Beth Howard is a qualified teacher of both the physical nature of pie and its emotional counterpart. She came to pie after what she described as a career turn that taught her that she was “a little too entrepreneurial to be employable.” In the height of the lucrative dot com Babylon of the late 90s, she jumped ship to become a pie baker to the stars, something that fulfilled her with its combination of tangible purpose and kitchen camaraderie. And then, it happened. Made famous in her first book “Making Piece: A Memoir of Love, Loss and Pie”, Beth’s life changed forever when her husband Marcus died suddenly. The honest, soul-searching book chronicles their passionate, complicated relationship and her equally complicated grief. You see, Beth’s husband Marcus died the same day he was supposed to sign the divorce papers that neither of them really wanted to him to sign. He died thinking that his marriage was over and Beth lived on thinking that her last-ditch attempt of threatening divorce in order to unite them had caused him to die of a broken heart. She lived in the shadow of this heartbreak, unfinished and unable to mend. She cried for a year.
And then one day she was driving through her home state of Iowa and a moment of spontaneity caused her to follow a sign to “Eldon, Iowa: Home of the Grant Wood American Gothic House.” And there it was: a simple little house with an odd window that really could be in any small town in Iowa, but this one had a “for rent” sign. So Beth Howard, beautiful cosmopolitan woman, entrepreneurial and independent, newly and famously widowed, signed a lease stipulating that she would treat the tourists that flocked to this little house with kindness.
The little town of Eldon, Iowa (pop. 900) welcomed her, treated her like family and helped her to open her broken heart. She started making pies to survive and that’s exactly what it did. Pie making got her through, it sustained her and it rebuilt her shattered core in a way that time couldn’t. Pie has a way of doing that. And along the way, her fans, forks in hand, started politely asking if she could show them how to make pies like hers. It’s one thing to share a Beth Howard pie with a friend, but it’s another to be able to say
“I learned to make pie from this amazing woman and now I made one for you.”
“Not to sound, you know… but (teaching pie making) is about paying it forward. It’s lots of hard work and teaching people to make their own pies is more… exponential.” And this, from a woman who has made thousands of people happy they made the drive for nothing more than her pie and a glimpse of a house made famous by Grant Wood.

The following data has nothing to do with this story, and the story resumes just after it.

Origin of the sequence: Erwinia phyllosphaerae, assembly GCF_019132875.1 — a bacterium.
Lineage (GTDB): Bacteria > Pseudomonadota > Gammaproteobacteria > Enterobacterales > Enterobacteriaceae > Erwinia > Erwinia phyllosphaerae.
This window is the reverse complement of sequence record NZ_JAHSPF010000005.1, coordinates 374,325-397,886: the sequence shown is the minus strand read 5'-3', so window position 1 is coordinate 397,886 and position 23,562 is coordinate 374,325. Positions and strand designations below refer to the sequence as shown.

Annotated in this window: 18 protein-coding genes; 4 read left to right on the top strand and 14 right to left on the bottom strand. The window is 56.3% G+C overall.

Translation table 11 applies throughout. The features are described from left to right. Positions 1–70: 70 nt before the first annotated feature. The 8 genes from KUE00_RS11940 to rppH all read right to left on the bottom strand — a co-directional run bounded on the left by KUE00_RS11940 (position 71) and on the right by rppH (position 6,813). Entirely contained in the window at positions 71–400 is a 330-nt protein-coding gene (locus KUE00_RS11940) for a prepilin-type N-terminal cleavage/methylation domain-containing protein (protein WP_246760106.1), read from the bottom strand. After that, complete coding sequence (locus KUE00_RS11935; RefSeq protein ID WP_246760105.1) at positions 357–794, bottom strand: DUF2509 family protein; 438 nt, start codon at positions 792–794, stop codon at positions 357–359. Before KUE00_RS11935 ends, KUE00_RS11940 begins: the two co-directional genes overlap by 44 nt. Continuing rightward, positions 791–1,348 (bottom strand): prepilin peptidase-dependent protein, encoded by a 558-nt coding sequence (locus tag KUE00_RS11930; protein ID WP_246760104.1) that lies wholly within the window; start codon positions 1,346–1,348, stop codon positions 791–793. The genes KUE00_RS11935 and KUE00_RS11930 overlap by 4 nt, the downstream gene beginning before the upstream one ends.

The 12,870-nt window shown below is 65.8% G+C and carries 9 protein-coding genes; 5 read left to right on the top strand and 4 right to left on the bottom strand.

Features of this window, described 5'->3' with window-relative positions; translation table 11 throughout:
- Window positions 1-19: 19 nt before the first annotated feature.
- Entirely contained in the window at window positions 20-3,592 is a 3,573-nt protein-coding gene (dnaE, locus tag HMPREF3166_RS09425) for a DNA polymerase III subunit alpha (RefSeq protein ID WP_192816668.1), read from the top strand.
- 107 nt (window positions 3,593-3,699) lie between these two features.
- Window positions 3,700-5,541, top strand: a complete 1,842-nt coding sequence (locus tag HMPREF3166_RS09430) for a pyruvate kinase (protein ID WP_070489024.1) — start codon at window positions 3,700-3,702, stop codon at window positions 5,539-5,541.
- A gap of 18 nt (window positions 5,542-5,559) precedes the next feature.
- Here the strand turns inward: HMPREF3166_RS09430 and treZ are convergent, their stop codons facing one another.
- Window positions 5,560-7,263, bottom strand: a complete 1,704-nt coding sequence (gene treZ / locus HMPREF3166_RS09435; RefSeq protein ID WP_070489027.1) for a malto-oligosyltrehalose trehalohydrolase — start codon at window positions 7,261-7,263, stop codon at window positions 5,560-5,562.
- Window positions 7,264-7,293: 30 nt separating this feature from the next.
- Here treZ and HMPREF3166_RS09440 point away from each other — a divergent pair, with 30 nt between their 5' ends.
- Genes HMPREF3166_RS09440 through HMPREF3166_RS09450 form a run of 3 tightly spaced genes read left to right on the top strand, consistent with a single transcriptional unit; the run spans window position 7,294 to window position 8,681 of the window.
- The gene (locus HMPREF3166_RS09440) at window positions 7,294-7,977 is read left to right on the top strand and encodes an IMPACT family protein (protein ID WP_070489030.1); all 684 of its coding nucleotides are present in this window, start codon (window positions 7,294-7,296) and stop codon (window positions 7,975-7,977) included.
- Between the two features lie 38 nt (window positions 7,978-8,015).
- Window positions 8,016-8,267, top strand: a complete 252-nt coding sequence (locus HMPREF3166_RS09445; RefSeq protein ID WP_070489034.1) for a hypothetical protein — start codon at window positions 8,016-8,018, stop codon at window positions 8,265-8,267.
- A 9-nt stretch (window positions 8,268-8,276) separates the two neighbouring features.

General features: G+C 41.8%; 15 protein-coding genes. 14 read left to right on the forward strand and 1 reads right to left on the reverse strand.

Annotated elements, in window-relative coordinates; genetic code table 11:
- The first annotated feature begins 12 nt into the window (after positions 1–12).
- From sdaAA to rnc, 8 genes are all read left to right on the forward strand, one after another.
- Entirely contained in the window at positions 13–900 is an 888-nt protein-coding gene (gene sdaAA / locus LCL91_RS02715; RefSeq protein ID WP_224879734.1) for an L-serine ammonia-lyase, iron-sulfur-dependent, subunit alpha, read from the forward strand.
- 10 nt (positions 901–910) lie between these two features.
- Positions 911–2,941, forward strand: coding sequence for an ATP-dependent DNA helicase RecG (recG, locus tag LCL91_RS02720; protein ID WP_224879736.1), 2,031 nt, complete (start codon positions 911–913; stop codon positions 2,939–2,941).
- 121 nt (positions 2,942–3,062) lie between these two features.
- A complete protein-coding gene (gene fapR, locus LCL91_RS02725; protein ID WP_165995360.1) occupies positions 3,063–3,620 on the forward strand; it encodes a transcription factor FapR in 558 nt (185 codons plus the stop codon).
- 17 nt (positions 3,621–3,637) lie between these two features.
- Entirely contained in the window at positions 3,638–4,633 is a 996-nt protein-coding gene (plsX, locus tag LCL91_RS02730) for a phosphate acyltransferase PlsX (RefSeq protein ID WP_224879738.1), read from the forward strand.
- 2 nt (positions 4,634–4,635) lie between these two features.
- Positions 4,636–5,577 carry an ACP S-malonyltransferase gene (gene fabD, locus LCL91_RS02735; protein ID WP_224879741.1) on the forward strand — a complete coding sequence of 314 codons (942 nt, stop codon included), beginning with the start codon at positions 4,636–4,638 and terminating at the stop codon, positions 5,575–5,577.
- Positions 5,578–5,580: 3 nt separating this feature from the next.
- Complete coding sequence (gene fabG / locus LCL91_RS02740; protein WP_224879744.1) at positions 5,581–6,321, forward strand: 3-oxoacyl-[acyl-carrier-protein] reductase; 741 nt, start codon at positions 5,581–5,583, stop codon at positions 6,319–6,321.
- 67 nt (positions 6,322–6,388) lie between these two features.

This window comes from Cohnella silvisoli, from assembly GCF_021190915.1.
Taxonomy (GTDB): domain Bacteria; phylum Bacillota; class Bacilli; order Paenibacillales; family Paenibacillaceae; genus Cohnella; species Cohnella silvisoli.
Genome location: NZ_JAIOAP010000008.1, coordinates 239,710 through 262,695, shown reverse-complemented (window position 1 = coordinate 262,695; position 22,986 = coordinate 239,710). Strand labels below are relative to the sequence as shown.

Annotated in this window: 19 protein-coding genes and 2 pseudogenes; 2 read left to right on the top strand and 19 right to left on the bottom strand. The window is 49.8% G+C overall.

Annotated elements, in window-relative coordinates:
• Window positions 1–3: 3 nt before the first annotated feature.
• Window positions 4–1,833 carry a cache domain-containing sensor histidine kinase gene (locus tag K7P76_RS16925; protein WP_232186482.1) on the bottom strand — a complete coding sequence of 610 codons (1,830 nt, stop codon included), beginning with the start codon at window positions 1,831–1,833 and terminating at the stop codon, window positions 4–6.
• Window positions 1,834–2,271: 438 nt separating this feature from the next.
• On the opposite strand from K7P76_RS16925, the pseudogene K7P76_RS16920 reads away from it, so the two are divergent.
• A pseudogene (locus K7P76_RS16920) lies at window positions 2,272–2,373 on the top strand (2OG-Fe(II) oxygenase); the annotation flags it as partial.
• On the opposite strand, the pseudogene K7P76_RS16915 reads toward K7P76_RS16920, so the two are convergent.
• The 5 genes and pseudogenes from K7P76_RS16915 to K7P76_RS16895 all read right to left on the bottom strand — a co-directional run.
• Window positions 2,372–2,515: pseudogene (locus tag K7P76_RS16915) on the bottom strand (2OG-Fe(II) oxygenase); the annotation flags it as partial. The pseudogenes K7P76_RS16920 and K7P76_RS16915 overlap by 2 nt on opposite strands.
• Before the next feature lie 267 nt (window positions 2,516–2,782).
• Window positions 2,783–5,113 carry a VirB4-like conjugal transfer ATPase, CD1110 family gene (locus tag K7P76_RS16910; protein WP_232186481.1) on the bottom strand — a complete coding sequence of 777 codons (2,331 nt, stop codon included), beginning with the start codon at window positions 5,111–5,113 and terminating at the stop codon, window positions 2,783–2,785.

Beth’s classes are what she describes as having “a bit of an irreverent style”. Though the pie-making process may not have the reputation as being easy and forgiving, Beth teaches her students that you can break many of the rules that seem to have become written in stone. Those rules scare people away from trying their hand at making their own, but she does have one rule that can’t be broken: use real ingredients. Pie filling is not something that comes out of a can. Pie crust is not something you buy in a tin in the frozen section. Pie filling, like anything else, is best when using seasonal ingredients. You’d never find a peach pie in the spring at Beth Howard’s pie stand, and if you want to make great pie, the rule of using seasonal fruit, and going with the most local ingredients will yield the best results. And, remember the most important rule of all: share the love, pass the pie.
More to Come
There is another big piece to Beth Howard’s pie-centric tale. The woman who encourages her students to go oﬀ recipe (why waste an extra handful of berries?) has taken the inevitable step of releasing a pie focused cookbook. The spring of 2014 book will feature 75 Beth-tested pie recipes from the Pitchfork Pie Stand, will include about 10 essays and enough photos of her amazing pies to inspire you to make them all. When asked which is her favorite pie in the book, she was crazy about the peanut butter pie, which she personally tested by sticking a spoon in the pie dish, savoring every bite, much like the folks who can’t make it oﬀ her rented porch before sticking a fork in. So, if you can’t make it to a Beth Howard pie making class, then do the next best thing an keep an eye out for the new release.